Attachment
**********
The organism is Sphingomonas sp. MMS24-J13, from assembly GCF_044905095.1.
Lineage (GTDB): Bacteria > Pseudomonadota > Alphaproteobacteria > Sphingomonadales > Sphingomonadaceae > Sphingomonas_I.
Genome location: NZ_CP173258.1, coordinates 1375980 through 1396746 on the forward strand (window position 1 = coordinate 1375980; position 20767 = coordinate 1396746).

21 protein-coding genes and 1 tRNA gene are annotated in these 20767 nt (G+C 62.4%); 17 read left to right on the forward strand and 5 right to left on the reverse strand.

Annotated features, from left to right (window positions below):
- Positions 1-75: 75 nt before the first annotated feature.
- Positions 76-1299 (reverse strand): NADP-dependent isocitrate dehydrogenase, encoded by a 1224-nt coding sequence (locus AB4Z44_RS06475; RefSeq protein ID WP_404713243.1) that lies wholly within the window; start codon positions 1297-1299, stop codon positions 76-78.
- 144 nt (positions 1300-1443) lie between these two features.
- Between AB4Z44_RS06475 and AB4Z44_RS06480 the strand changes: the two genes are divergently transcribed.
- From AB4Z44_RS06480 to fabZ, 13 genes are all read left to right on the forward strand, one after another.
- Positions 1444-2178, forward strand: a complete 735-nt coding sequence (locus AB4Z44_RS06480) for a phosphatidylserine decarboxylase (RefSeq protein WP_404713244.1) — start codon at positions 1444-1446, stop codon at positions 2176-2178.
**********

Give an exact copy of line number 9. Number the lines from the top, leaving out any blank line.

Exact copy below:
- Between AB4Z44_RS06475 and AB4Z44_RS06480 the strand changes: the two genes are divergently transcribed.